Personal and professional memories (though never intimate- -that's not his style) from a man not much given to ``self- oriented, navel-examining profundities,'' revealing a scrupulous, genial, generous spirit possessing a passionate, informed concern for the future of journalism. Cronkite recalls, reflects, opines, and offers some superlative stories to illustrate the way it was. He writes affectionately of his childhood and avuncularly of the young self in whom he locates the roots of the man he became. WW II was formative: He files United Press dispatches from Europe when ``communications weren't difficult, they were nonexistent.'' Russia came next, and proved dreary and duplicitous; having a visceral aversion to regimentation, he chafed under the Soviet bureaucracy. His improvisational bent served him well in the early years of TV news: Cronkite, who once broadcast imaginary football games, extemporized easily from only a list of the day's stories. Recounting the low-tech escapades of that era, he's as frisky as he is thoughtful later, for instance when characterizing the presidents he's known (Carter had the best brain; Nixon, ``the outstanding phoenix of our time,'' actually ``seemed imbalanced'' at moments), and when searchingly reviewing the Vietnam debacle from misguided genesis to sorry legacies (``a generation of officers later, there still lurks the belief that the media lost the war''). Cronkite consistently praises the CBS of his tenure for courage but hands Black Rock a black eye for its thrall to the bottom line: That news should ``pay off'' like other investments is a ``travesty,'' he asserts, positing a public responsibility to support quality journalism. The ``narrow intellectual crawl space'' that is television news is ever more compressed; ``Will the journalism center hold?'' Cronkite bears out our trust in him as he bears wise witness to our collective adventures of the past half-century; he endears himself anew when he good-humoredly shares his own. (16 pages b&w photos) (Book-of-the-Month Club main selection; author tour)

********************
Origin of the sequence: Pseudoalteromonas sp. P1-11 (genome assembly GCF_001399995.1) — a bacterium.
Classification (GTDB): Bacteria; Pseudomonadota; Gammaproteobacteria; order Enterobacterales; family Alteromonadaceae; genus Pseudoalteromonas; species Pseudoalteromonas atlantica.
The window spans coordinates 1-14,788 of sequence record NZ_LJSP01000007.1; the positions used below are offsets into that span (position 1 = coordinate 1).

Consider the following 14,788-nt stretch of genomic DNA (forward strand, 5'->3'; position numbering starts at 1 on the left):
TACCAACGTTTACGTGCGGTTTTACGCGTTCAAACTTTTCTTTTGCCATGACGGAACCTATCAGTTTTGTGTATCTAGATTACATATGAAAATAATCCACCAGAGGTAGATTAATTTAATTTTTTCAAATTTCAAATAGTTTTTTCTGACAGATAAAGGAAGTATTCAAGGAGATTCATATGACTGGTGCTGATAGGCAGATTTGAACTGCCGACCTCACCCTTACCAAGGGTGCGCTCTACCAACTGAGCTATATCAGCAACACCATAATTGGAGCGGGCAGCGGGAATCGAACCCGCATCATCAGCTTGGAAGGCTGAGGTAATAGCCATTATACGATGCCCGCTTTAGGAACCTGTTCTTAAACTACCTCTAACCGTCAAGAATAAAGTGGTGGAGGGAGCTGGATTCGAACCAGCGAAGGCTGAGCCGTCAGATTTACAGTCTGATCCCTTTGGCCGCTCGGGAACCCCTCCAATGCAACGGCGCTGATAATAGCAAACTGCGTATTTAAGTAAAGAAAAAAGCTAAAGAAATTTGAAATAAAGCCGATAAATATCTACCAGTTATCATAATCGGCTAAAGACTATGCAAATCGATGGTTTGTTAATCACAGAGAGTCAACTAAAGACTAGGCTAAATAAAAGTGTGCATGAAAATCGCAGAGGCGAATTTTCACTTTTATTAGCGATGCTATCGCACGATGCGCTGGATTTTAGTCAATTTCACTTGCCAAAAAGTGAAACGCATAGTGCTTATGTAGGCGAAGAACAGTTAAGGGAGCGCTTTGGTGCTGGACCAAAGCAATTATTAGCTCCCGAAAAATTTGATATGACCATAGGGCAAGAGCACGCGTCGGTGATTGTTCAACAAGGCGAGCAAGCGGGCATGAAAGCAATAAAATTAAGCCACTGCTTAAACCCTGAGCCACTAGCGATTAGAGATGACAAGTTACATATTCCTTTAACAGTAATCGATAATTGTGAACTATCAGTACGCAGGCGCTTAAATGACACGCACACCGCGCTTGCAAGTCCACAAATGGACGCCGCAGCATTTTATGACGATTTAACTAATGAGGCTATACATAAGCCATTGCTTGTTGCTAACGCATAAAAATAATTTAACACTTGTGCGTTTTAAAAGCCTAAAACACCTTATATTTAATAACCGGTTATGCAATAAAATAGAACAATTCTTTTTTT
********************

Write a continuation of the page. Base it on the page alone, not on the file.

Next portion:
Privately published by Strunk of Cornell in 1918 and revised by his student E. B. White in 1959, that "little book" is back again with more White updatings.
Stricter than, say, Bergen Evans or W3 ("disinterested" means impartial — period), Strunk is in the last analysis (whoops — "A bankrupt expression") a unique guide (which means "without like or equal").
This early reader is an excellent introduction to the March on Washington in 1963 and the important role in the march played by Martin Luther King Jr. Ruffin gives the book a good, dramatic start: “August 28, 1963. It is a hot summer day in Washington, D.C. More than 250,00 people are pouring into the city.” They have come to protest the treatment of African-Americans here in the US. With stirring original artwork mixed with photographs of the events (and the segregationist policies in the South, such as separate drinking fountains and entrances to public buildings), Ruffin writes of how an end to slavery didn’t mark true equality and that these rights had to be fought for—through marches and sit-ins and words, particularly those of Dr. King, and particularly on that fateful day in Washington. Within a year the Civil Rights Act of 1964 had been passed: “It does not change everything. But it is a beginning.” Lots of visual cues will help new readers through the fairly simple text, but it is the power of the story that will keep them turning the pages. (Easy reader. 6-8)